Threat Explorer

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16 February 2001
13 February 2007
Also Known As:
VBS.Vbswg.gen, I-Worm.Lee.o, VBS/SST@MM
Systems Affected:

VBS.Vbswg.K is created using a worm generator tool, and is detected as VBS.Vbswg.gen. This particular variant spreads by using Microsoft Outlook, mIRC and pirch, and it uses the file name "Neue Tarife.txt.vbs". The mIRC .ini script file is detected as VBS.Vbswg.K (mIRC) and the Pirch .ini script file is detected as VBS.Vbswg.K (pirch).

When spreading by email, this worm presents itself as a message from the German ISP t-online. The attachment is a price list.

When this worm spreads using Microsoft Outlook, all entries in the address book are targeted. The messages have the following attributes:


Neues von Ihrem Internetdienstleister - Robert T. Online informiert


Sehr geehrter Internetsurfer,

es hat sich einiges bei uns getan. Die Telekom kann auch Ihre Internetkosten reduzieren. Wir haben auch für Sie den richtigen Tarif... Damit auch Sie sich entscheiden können, haben wir eine übersicht aller für Sie relevanter Termine an diese eMail gehängt.
Wir sind Sicher, auch Sie werden Ihren Wunschtarif finden.

Bei fragen stehen wir Ihnen natürlich jederzeit zur Verfügung...

Ihr T-Online Service Team


Neue Tarife.txt.vbs

After emailing itself, the virus sets a registry key so that it will not email itself again.

To spread by mIRC, this worm modifies the mIRC file script.ini that is automatically used by mIRC. The viral script.ini file is detected as VBS.Vbswg.K (mIRC).
To spread by pirch, this worm modifies the pirch file events.ini that is automatically used by pirch. The viral events.ini file is detected as VBS.Vbswg.K (pirch).
This worm searches all available drives for mIRC or pirch installations.

Once run, a copy of the worm is stored as \<Windows folder>\Neue Tarife.txt.vbs. The worm then remains running, and if it is deleted, it attempts to recreate itself. Due to a bug in the code, the worm instead recreates itself as a zero-byte file.


Symantec Security Response encourages all users and administrators to adhere to the following basic security "best practices":

  • Use a firewall to block all incoming connections from the Internet to services that should not be publicly available. By default, you should deny all incoming connections and only allow services you explicitly want to offer to the outside world.
  • Enforce a password policy. Complex passwords make it difficult to crack password files on compromised computers. This helps to prevent or limit damage when a computer is compromised.
  • Ensure that programs and users of the computer use the lowest level of privileges necessary to complete a task. When prompted for a root or UAC password, ensure that the program asking for administration-level access is a legitimate application.
  • Disable AutoPlay to prevent the automatic launching of executable files on network and removable drives, and disconnect the drives when not required. If write access is not required, enable read-only mode if the option is available.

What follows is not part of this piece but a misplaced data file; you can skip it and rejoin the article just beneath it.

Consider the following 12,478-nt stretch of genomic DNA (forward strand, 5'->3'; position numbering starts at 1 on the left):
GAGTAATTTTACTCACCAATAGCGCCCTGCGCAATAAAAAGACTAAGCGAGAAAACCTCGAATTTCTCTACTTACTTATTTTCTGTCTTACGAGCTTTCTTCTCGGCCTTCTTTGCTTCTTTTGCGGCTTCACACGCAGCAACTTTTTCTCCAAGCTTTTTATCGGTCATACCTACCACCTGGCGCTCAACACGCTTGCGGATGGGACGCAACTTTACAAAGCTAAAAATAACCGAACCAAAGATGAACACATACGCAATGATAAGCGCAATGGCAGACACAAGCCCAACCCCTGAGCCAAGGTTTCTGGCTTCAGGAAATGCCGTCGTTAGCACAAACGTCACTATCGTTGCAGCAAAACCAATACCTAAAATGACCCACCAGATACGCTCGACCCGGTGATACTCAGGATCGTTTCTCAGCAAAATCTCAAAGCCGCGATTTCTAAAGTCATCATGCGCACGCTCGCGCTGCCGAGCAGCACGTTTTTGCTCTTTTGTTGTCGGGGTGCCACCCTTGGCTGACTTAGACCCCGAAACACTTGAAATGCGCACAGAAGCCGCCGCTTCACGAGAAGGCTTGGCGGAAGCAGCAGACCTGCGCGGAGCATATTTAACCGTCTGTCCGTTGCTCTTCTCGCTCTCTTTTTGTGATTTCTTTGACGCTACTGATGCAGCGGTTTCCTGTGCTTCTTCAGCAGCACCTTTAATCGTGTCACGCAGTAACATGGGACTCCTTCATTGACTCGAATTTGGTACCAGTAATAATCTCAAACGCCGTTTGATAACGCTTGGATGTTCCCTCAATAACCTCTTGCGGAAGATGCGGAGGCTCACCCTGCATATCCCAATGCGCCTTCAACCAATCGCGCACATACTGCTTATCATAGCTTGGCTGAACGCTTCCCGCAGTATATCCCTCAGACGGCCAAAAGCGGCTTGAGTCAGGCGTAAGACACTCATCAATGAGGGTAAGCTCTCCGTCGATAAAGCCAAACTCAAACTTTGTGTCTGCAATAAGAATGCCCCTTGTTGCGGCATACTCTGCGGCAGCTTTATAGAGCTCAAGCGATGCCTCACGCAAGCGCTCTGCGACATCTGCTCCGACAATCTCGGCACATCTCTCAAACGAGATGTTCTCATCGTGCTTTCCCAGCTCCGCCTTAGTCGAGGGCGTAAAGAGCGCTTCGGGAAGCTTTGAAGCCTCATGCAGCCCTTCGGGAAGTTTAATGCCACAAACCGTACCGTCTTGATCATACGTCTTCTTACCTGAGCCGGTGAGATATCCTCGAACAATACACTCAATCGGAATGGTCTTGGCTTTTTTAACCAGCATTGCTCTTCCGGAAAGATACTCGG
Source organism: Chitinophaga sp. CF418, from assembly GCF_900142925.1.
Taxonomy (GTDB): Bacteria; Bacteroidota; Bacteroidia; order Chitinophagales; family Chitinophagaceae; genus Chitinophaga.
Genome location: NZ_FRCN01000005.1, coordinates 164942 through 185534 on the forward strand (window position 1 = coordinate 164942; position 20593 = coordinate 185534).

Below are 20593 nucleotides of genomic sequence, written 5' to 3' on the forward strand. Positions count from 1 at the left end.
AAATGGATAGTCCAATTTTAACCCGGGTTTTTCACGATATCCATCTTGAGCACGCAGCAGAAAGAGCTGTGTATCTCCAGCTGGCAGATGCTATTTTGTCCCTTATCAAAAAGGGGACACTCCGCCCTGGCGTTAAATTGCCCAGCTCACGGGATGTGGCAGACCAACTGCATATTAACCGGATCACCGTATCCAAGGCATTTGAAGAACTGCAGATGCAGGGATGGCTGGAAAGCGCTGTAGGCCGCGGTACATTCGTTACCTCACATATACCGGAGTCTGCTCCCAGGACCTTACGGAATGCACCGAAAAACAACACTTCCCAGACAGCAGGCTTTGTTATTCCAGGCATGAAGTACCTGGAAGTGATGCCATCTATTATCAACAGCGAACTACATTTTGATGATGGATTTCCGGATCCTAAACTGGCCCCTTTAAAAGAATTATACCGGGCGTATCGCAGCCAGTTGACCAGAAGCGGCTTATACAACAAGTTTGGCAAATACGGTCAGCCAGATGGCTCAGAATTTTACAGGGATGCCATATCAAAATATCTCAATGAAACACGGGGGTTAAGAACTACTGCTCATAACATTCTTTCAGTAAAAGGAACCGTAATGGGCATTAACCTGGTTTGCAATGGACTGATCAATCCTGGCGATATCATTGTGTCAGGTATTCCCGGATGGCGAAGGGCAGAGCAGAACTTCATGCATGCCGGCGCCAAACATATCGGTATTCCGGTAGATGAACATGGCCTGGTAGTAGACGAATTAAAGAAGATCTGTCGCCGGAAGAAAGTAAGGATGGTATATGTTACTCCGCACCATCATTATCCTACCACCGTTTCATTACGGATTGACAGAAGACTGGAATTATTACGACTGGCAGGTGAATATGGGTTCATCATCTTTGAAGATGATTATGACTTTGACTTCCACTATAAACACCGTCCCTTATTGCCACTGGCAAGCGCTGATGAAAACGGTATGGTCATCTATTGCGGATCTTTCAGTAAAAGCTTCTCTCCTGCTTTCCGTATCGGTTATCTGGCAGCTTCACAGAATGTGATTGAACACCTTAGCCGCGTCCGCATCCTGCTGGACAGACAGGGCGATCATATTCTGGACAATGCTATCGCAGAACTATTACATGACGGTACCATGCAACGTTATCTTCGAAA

• Turn off file sharing if not needed. If file sharing is required, use ACLs and password protection to limit access. Disable anonymous access to shared folders. Grant access only to user accounts with strong passwords to folders that must be shared.
  • Turn off and remove unnecessary services. By default, many operating systems install auxiliary services that are not critical. These services are avenues of attack. If they are removed, threats have less avenues of attack.
  • If a threat exploits one or more network services, disable, or block access to, those services until a patch is applied.
  • Always keep your patch levels up-to-date, especially on computers that host public services and are accessible through the firewall, such as HTTP, FTP, mail, and DNS services.
  • Configure your email server to block or remove email that contains file attachments that are commonly used to spread threats, such as .vbs, .bat, .exe, .pif and .scr files.
  • Isolate compromised computers quickly to prevent threats from spreading further. Perform a forensic analysis and restore the computers using trusted media.
  • Train employees not to open attachments unless they are expecting them. Also, do not execute software that is downloaded from the Internet unless it has been scanned for viruses. Simply visiting a compromised Web site can cause infection if certain browser vulnerabilities are not patched.
  • If Bluetooth is not required for mobile devices, it should be turned off. If you require its use, ensure that the device's visibility is set to "Hidden" so that it cannot be scanned by other Bluetooth devices. If device pairing must be used, ensure that all devices are set to "Unauthorized", requiring authorization for each connection request. Do not accept applications that are unsigned or sent from unknown sources.
  • For further information on the terms used in this document, please refer to the Security Response glossary.

Run LiveUpdate to make sure that you have the most recent virus definitions.
  1. Start Norton AntiVirus (NAV), and then run a full system scan, making sure that NAV is set to scan all files.
  2. Delete all files detected as infected by:
    • VBS.Vbswg.gen
    • VBS.Vbswg.K (mIRC)
    • VBS.Vbswg.K (pirch)

Writeup By: Andre Post